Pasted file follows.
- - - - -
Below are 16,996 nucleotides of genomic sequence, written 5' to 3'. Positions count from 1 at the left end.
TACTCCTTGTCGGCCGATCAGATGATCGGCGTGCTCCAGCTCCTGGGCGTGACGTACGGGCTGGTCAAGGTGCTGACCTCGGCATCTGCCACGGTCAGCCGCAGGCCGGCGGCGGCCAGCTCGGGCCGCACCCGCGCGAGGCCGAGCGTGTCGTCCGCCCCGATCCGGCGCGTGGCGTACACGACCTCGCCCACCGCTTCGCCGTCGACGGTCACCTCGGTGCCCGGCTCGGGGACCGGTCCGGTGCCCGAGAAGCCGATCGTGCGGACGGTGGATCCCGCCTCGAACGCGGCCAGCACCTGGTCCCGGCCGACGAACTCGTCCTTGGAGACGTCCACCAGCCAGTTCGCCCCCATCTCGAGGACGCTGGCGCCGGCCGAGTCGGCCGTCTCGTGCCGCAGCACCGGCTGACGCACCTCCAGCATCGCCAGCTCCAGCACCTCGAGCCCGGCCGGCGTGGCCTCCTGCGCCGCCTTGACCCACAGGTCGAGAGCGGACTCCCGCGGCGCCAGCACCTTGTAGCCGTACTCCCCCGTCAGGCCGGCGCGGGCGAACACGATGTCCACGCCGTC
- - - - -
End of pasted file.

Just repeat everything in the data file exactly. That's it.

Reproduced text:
Below are 16,996 nucleotides of genomic sequence, written 5' to 3'. Positions count from 1 at the left end.
TACTCCTTGTCGGCCGATCAGATGATCGGCGTGCTCCAGCTCCTGGGCGTGACGTACGGGCTGGTCAAGGTGCTGACCTCGGCATCTGCCACGGTCAGCCGCAGGCCGGCGGCGGCCAGCTCGGGCCGCACCCGCGCGAGGCCGAGCGTGTCGTCCGCCCCGATCCGGCGCGTGGCGTACACGACCTCGCCCACCGCTTCGCCGTCGACGGTCACCTCGGTGCCCGGCTCGGGGACCGGTCCGGTGCCCGAGAAGCCGATCGTGCGGACGGTGGATCCCGCCTCGAACGCGGCCAGCACCTGGTCCCGGCCGACGAACTCGTCCTTGGAGACGTCCACCAGCCAGTTCGCCCCCATCTCGAGGACGCTGGCGCCGGCCGAGTCGGCCGTCTCGTGCCGCAGCACCGGCTGACGCACCTCCAGCATCGCCAGCTCCAGCACCTCGAGCCCGGCCGGCGTGGCCTCCTGCGCCGCCTTGACCCACAGGTCGAGAGCGGACTCCCGCGGCGCCAGCACCTTGTAGCCGTACTCCCCCGTCAGGCCGGCGCGGGCGAACACGATGTCCACGCCGTC